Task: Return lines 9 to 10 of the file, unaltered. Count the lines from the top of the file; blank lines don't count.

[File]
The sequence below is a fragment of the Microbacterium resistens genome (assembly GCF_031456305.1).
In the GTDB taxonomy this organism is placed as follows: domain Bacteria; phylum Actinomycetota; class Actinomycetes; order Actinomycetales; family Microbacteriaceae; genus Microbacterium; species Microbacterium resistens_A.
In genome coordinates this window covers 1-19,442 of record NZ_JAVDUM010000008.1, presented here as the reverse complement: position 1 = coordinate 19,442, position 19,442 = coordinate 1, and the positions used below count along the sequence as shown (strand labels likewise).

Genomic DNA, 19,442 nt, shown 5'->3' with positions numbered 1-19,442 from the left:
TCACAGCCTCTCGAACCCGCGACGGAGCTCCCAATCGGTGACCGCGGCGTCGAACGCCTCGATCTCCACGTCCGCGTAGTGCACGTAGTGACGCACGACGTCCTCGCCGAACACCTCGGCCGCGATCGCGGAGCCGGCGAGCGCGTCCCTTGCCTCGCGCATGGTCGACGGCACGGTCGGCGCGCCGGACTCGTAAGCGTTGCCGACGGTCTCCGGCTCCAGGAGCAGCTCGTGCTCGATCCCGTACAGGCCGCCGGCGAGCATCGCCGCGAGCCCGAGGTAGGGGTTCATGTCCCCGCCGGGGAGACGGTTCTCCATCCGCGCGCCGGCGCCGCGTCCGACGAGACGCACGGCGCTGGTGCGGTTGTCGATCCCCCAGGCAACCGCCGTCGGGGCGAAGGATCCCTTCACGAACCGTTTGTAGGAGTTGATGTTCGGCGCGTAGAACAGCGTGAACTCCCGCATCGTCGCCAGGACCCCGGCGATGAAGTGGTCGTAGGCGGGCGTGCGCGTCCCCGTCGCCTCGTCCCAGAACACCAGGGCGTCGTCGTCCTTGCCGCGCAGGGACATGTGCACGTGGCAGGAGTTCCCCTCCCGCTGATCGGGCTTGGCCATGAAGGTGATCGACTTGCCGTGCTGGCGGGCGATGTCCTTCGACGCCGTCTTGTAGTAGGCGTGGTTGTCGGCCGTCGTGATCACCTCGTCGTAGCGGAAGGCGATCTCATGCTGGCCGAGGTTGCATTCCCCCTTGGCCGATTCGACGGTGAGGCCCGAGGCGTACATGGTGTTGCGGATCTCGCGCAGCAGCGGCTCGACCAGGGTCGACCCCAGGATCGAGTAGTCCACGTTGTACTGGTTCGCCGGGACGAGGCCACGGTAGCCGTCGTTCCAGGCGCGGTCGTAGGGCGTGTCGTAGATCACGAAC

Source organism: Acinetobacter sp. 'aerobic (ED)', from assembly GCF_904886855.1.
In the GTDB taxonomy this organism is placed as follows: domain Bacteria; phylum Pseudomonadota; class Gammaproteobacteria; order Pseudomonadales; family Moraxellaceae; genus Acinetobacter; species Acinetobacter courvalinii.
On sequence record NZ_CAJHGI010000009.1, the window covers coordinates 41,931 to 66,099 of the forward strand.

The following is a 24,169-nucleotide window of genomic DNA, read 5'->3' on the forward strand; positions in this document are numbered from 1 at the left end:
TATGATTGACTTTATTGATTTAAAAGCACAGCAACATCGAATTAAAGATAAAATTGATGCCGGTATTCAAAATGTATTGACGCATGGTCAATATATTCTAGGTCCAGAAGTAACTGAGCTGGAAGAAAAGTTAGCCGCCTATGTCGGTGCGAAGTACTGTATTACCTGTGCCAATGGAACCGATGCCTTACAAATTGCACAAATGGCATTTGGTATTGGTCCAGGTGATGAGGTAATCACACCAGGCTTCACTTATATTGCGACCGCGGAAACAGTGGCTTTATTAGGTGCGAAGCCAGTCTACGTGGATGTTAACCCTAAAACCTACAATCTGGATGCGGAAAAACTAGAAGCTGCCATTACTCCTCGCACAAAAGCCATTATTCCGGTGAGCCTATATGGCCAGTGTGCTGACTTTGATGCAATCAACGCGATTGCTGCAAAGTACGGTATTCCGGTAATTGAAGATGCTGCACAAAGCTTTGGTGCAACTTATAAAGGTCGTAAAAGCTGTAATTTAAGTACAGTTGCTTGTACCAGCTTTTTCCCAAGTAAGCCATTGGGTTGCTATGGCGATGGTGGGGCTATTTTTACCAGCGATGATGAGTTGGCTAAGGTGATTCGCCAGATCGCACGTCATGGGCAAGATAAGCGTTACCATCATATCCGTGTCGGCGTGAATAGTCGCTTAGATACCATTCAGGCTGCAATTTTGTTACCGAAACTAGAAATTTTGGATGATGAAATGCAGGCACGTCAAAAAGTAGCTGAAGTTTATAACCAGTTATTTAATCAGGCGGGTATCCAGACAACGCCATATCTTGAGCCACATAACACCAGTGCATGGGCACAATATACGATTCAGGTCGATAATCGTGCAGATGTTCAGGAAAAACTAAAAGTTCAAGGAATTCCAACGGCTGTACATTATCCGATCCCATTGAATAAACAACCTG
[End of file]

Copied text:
The following is a 24,169-nucleotide window of genomic DNA, read 5'->3' on the forward strand; positions in this document are numbered from 1 at the left end:
TATGATTGACTTTATTGATTTAAAAGCACAGCAACATCGAATTAAAGATAAAATTGATGCCGGTATTCAAAATGTATTGACGCATGGTCAATATATTCTAGGTCCAGAAGTAACTGAGCTGGAAGAAAAGTTAGCCGCCTATGTCGGTGCGAAGTACTGTATTACCTGTGCCAATGGAACCGATGCCTTACAAATTGCACAAATGGCATTTGGTATTGGTCCAGGTGATGAGGTAATCACACCAGGCTTCACTTATATTGCGACCGCGGAAACAGTGGCTTTATTAGGTGCGAAGCCAGTCTACGTGGATGTTAACCCTAAAACCTACAATCTGGATGCGGAAAAACTAGAAGCTGCCATTACTCCTCGCACAAAAGCCATTATTCCGGTGAGCCTATATGGCCAGTGTGCTGACTTTGATGCAATCAACGCGATTGCTGCAAAGTACGGTATTCCGGTAATTGAAGATGCTGCACAAAGCTTTGGTGCAACTTATAAAGGTCGTAAAAGCTGTAATTTAAGTACAGTTGCTTGTACCAGCTTTTTCCCAAGTAAGCCATTGGGTTGCTATGGCGATGGTGGGGCTATTTTTACCAGCGATGATGAGTTGGCTAAGGTGATTCGCCAGATCGCACGTCATGGGCAAGATAAGCGTTACCATCATATCCGTGTCGGCGTGAATAGTCGCTTAGATACCATTCAGGCTGCAATTTTGTTACCGAAACTAGAAATTTTGGATGATGAAATGCAGGCACGTCAAAAAGTAGCTGAAGTTTATAACCAGTTATTTAATCAGGCGGGTATCCAGACAACGCCATATCTTGAGCCACATAACACCAGTGCATGGGCACAATATACGATTCAGGTCGATAATCGTGCAGATGTTCAGGAAAAACTAAAAGTTCAAGGAATTCCAACGGCTGTACATTATCCGATCCCATTGAATAAACAACCTG